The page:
Sell Cisco And Buy Nokia

| About: Cisco Systems, (CSCO)

I bought some Cisco (NASDAQ:CSCO) shares at $21.20 last May. The stock is currently trading at $22 and I'm tempted to sell all of it now. I can't wait for the January quarterly cash dividend payment. For 3 months, I let all the bearish arguments go out of my left ear and kept the faith. However, after reading this post and this report, a HOLD position is no longer viable for 2014.

I'm selling the CSCO shares to buy more Nokia (NYSE:NOK) shares. NOK had a much better 2013 market performance. I firmly believe NOK will again outperform CSCO this 2014. I love Cisco's solid fundamentals but its future operation is hampered by serious China and emerging market headwinds.

In great contrast, Nokia is enjoying a strong tailwind from successive contracts with Chinese companies. Nokia's YTD is +104.5% while Cisco only managed a +12% YTD performance. CSCO never again went past its August 7 $26.49 high.

President Obama, in his last press conference for 2013, acknowledged that Edward Snowden's revelations caused "unnecessary damage." Cisco is one of the biggest casualties of the NSA spying scandal. The company was very vulnerable because China blames Cisco Systems as the main reason behind the U.S. government's ban on Huawei and ZTE.

The Huawei Allegation

Huawei alleged that Cisco orchestrated an intense lobbying campaign against it which resulted to it being banned from supplying its products to U.S. government agencies. This accusation was a big flare-up last year. Huawei is Cisco's main competition in IP networking. The Washington Post said it obtained a copy of a 2011 Cisco memo, "Huawei's & National Security," which was used to dissuade U.S. firms from buying Huawei equipment.

This anti-Huawei black propaganda was allegedly done to protect Cisco's U.S. business interests. Huawei's rapid growth threatened Cisco's dominant position in IP networking. Huawei entered the U.S. market in 2001. It immediately found success thanks to its much cheaper networking equipments. In 2011, U.S. customers bought $1.3 billion of products from Huawei, which is equal to 4% of the Chinese company's total sales.

The cheaper Huawei products lured customers away from Cisco. The U.S. company, unable to slow down Huawei's rapid ascent, lobbied to portray its Chinese rival as a national security risk. Huawei and ZTE's rumored ties with the powerful Chinese People's Liberation Army gave Cisco an easy platform to launch their successful anti-Huawei propaganda.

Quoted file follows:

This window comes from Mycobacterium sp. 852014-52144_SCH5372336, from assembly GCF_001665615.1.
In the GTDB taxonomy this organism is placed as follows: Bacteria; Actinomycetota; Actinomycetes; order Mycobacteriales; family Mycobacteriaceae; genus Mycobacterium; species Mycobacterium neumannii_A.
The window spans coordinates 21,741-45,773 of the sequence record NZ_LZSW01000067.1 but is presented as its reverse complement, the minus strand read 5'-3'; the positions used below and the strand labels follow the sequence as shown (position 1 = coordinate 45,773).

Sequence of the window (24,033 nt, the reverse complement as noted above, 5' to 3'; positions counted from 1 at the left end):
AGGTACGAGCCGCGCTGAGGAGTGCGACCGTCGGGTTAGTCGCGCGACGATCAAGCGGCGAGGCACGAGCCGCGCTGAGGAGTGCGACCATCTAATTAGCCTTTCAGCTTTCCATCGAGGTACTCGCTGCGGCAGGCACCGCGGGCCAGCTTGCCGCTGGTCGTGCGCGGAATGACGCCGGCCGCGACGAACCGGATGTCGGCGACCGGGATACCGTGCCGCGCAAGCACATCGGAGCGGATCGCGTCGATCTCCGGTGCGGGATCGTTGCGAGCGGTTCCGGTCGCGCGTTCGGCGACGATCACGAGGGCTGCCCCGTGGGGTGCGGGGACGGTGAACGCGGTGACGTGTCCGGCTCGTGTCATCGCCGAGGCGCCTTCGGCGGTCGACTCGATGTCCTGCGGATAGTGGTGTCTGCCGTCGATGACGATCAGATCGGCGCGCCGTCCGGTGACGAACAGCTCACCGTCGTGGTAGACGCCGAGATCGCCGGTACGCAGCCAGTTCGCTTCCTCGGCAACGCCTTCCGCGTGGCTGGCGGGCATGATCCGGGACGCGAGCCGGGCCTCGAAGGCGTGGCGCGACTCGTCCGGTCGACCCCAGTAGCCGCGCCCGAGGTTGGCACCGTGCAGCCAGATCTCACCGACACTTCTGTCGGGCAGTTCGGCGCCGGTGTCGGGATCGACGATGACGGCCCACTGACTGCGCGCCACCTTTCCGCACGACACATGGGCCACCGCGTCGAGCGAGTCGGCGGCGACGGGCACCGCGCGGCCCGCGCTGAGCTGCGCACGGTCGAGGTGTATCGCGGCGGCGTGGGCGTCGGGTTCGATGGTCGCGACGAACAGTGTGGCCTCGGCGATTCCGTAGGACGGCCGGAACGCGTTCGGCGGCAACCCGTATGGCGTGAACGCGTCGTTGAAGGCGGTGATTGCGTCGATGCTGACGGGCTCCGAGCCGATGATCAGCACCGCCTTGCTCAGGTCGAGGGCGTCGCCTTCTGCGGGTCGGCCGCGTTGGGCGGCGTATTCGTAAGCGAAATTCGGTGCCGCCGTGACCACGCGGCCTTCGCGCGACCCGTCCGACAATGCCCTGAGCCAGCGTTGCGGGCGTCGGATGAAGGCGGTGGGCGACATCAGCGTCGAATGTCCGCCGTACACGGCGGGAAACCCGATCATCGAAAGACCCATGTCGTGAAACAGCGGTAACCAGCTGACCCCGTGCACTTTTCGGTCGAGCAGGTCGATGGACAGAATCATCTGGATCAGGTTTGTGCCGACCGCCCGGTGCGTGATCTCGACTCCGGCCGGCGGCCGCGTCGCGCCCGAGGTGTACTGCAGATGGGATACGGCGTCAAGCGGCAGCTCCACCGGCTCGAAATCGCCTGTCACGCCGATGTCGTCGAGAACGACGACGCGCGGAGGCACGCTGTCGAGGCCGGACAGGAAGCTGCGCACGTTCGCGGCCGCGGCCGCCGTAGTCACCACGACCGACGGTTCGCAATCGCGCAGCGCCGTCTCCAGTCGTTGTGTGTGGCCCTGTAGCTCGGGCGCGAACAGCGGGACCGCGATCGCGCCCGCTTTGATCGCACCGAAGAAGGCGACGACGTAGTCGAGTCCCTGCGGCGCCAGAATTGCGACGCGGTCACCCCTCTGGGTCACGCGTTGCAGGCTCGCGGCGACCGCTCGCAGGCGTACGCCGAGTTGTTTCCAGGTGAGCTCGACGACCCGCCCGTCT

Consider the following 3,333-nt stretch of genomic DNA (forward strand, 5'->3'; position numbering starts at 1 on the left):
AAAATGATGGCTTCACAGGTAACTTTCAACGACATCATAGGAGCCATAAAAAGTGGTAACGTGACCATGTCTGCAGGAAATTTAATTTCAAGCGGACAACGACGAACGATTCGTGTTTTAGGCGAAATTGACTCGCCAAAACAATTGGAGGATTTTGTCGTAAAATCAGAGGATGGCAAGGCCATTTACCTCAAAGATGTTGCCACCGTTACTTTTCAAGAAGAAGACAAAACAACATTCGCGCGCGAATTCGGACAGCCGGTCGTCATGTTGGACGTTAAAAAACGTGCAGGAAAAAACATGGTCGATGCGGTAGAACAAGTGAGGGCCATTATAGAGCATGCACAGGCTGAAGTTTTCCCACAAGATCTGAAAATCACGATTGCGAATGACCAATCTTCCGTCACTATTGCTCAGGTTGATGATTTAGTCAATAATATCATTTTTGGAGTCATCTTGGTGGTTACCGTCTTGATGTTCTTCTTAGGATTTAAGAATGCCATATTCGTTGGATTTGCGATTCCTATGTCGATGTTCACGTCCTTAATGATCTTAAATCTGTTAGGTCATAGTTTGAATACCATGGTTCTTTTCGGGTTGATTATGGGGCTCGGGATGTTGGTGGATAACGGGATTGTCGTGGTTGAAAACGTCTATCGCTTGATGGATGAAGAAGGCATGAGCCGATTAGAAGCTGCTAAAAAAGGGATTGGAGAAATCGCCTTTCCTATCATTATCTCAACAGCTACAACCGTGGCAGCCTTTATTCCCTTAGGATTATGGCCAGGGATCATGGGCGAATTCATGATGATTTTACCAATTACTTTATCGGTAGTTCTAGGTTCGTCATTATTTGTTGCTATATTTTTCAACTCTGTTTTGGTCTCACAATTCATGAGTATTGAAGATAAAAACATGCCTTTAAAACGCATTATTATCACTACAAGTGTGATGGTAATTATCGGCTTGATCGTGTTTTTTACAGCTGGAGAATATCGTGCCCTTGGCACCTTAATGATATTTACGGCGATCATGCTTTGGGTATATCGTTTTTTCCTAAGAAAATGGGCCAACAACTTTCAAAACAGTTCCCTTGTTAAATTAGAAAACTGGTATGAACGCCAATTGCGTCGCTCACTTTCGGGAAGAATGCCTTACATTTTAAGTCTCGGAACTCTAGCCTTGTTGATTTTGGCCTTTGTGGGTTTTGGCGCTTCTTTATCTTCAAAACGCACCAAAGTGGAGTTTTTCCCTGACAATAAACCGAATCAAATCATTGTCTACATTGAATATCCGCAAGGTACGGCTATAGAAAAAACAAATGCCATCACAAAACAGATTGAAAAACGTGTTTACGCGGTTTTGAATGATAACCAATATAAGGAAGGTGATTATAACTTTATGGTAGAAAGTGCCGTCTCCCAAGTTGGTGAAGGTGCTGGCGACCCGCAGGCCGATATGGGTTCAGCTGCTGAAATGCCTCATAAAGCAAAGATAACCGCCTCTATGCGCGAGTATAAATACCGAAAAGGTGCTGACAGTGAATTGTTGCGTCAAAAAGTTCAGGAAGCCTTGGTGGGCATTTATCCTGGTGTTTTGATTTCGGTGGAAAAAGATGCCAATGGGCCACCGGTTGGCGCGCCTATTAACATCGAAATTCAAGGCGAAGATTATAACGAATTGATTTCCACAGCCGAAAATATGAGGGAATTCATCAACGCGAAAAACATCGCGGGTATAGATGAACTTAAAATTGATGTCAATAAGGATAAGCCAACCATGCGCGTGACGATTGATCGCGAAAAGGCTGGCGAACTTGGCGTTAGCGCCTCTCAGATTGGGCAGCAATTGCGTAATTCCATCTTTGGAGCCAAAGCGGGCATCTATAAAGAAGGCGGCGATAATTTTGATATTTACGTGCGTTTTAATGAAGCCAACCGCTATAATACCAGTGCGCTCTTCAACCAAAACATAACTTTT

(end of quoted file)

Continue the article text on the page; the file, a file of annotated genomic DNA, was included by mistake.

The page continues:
China and Other Emerging Markets Are Very Important

The Snowden Scandal is one big nail to Cisco's emerging coffin in China. CEO John Chambers might be regretting his 2012 Wall Street Journal interview where he said, "Huawei doesn't always play by the rules." His company enjoyed more than a decade of profitable operations in China. However, Cisco's routers and switches market share in China has been in decline since 2011.

Cisco's gradual decline in emerging markets, particularly in China, is a long-term headwind . China, together with other Emerging Markets like Brazil, India, and Russia, accounts for 20% of Cisco's revenue. I find it very difficult to believe that Cisco can hold on to its No.1 ranking without substantial sales from China and EMEA.

A China-less Cisco will probably lower it down to the same market share level of Alcatel-Lucent and Juniper Networks (NYSE:JNPR) within three years.

For Fiscal Year 2013, Cisco reported gross revenue of $48.6 billion, a 6% Year-over-Year growth. Cisco earned a GAAP net income of $10 billion or $1.86 per share. Businessweek's FY 2014 CSCO earnings and revenue estimates are stated in the following charts. These figures convince me that CSCO might never break the $25 barrier for the whole of 2014. It might even go down to $18 so I'm bailing out now and putting my money on NOK.


There are other more attractive tickers than CSCO right now. It's time for holders to consider unloading some of their shares. They can instead invest their money on other companies which are not burdened by political headwinds. Unless Obama threatens a full scale trade war versus China, Cisco has little hope of again enjoying a favorable business climate in China. The EMEA accounts for 20% of Cisco's revenue and the current anti-American sentiment there is a heavy handicap.

I also feel that Cisco's recent acquisitions this 2013 won't be enough to offset the declines in EMEA sales in 2014. Cisco's shift to the cloud computing and non-hardware business is admirable. Cisco now owns Insieme, Sourcefire, Whiptail, and Ubiquisys but their accretive effect may not be felt immediately in 2014.

The new acquisitions, in my opinion, are not enough to help CSCO hit a 2014 YTD increase of 30% or more. The company is still very dependent on its main hardware business.

I'm liquidating my CSCO position so I can use the funds to invest on something else. I opted for NOK. Alcatel-Lucent, Juniper, and Ericsson are non-Chinese beneficiaries of Cisco's troubles. They are good alternatives to CSCO. Cisco is not yet (and may never be) on board the China 4G LTE roll-out money train.

Disclosure: I am long NOK. I wrote this article myself, and it expresses my own opinions. I am not receiving compensation for it (other than from Seeking Alpha). I have no business relationship with any company whose stock is mentioned in this article.

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